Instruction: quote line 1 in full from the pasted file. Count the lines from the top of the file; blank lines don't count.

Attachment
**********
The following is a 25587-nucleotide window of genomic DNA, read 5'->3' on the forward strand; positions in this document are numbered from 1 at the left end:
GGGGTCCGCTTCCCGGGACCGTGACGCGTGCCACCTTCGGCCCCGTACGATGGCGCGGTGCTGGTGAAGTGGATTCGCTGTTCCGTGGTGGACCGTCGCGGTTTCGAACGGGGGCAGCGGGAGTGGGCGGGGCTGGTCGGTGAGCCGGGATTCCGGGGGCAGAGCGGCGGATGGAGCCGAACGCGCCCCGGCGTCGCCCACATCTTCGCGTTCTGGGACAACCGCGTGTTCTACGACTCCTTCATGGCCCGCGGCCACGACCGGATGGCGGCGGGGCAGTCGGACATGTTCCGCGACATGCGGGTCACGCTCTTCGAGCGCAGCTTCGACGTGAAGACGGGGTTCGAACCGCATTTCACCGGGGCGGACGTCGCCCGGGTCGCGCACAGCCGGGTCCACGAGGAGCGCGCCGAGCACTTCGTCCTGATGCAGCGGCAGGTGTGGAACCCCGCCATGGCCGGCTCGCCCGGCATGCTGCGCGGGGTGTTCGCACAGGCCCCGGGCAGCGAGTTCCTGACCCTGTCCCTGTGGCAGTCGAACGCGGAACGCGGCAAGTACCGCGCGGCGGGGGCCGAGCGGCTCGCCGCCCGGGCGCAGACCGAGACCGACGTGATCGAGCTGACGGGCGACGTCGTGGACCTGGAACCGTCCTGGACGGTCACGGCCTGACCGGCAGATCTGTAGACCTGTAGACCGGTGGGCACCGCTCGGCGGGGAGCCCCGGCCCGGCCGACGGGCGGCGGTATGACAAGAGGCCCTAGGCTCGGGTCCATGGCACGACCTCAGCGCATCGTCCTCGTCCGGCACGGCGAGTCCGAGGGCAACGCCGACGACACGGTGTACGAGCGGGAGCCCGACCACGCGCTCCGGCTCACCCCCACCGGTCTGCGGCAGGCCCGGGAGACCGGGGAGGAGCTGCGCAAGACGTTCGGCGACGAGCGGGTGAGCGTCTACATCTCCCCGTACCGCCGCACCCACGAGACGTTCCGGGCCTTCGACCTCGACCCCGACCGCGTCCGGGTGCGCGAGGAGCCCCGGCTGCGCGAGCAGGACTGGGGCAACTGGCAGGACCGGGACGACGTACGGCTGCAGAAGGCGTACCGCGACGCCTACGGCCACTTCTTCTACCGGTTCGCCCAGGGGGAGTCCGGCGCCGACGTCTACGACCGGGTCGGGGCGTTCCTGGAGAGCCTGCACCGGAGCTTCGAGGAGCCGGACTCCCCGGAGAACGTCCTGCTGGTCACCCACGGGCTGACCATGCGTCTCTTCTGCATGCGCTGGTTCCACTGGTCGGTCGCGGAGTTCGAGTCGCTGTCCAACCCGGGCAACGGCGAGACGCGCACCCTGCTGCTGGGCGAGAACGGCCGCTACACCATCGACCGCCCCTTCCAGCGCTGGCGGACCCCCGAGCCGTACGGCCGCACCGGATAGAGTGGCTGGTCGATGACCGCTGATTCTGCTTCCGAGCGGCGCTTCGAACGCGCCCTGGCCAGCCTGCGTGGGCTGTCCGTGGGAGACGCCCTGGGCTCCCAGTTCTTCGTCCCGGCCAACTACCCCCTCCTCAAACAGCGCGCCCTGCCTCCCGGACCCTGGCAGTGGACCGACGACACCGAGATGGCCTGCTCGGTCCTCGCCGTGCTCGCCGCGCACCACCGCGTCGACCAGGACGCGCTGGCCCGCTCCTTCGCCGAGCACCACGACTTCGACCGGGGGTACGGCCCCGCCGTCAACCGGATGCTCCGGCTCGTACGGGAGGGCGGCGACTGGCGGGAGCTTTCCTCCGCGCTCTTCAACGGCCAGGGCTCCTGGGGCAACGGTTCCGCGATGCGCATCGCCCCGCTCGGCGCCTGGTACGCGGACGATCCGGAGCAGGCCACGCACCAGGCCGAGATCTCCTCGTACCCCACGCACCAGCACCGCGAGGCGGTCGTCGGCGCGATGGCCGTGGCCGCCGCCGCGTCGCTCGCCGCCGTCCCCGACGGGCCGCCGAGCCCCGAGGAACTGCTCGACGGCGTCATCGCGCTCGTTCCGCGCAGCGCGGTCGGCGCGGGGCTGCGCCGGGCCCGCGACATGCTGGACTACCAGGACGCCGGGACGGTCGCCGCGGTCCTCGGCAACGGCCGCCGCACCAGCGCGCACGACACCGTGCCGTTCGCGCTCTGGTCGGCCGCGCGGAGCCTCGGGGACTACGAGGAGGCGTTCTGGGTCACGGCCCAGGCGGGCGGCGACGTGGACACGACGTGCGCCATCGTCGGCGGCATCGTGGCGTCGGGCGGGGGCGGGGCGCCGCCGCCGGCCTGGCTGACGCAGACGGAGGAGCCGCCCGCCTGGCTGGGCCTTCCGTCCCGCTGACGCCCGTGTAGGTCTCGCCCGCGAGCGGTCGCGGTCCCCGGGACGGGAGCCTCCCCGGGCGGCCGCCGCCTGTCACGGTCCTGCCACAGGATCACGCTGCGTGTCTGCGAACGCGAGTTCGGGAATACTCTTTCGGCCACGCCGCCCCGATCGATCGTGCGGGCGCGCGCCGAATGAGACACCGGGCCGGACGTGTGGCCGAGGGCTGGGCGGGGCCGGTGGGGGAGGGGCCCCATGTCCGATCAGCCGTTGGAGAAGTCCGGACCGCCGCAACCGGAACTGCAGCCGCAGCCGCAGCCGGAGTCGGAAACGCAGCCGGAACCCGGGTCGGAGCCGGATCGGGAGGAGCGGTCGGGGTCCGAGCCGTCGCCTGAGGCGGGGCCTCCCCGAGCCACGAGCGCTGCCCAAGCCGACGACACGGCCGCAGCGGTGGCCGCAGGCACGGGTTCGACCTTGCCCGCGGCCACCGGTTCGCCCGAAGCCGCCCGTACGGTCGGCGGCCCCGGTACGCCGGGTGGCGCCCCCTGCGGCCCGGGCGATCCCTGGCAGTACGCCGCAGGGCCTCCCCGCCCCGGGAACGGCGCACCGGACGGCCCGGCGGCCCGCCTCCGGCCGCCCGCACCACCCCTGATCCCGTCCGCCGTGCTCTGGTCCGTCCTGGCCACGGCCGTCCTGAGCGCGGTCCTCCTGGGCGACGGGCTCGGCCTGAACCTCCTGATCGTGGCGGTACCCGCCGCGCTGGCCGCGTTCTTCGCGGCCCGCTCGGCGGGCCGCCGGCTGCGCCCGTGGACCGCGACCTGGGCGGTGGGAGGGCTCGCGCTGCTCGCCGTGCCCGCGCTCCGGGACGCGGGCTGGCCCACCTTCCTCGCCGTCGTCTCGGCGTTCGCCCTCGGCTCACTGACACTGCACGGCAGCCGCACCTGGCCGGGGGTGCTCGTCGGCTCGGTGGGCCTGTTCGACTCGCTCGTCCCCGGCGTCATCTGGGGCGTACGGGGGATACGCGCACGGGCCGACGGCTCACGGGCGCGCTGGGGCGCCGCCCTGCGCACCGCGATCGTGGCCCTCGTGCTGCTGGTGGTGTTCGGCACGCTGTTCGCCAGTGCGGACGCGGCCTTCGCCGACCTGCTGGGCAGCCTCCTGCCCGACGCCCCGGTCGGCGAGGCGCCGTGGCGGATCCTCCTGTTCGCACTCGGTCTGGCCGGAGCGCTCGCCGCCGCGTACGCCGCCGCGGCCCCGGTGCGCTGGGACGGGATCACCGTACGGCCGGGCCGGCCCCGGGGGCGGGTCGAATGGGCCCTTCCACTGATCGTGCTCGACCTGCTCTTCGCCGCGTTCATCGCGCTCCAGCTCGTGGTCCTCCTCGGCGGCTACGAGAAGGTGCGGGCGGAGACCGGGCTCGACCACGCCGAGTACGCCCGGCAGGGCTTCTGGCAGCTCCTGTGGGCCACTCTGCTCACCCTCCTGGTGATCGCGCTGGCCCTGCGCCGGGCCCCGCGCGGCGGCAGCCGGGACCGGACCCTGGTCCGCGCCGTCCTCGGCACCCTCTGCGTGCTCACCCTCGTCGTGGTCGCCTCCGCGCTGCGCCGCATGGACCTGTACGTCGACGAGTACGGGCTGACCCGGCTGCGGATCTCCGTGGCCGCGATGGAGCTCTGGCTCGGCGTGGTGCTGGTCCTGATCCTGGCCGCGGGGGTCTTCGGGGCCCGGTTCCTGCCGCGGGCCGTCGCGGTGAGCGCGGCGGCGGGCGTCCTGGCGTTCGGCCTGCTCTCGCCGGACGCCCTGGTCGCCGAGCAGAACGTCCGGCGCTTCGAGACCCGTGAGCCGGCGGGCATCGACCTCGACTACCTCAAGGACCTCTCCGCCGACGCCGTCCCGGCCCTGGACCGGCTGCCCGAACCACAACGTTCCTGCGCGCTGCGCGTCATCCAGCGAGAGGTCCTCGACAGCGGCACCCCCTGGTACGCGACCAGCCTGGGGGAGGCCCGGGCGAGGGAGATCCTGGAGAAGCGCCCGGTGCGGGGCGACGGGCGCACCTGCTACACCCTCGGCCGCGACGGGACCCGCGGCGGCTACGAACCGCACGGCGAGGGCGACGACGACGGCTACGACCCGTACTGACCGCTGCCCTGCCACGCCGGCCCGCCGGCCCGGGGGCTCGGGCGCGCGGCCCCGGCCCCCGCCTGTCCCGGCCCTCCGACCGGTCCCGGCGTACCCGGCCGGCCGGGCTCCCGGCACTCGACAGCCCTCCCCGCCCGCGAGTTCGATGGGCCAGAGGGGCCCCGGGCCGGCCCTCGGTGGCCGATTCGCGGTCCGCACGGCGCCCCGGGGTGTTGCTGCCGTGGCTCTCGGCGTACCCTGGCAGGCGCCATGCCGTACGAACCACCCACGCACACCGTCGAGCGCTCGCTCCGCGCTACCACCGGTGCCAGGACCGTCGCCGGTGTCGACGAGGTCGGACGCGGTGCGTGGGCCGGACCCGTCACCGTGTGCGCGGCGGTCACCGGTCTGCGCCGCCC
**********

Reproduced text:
The following is a 25587-nucleotide window of genomic DNA, read 5'->3' on the forward strand; positions in this document are numbered from 1 at the left end: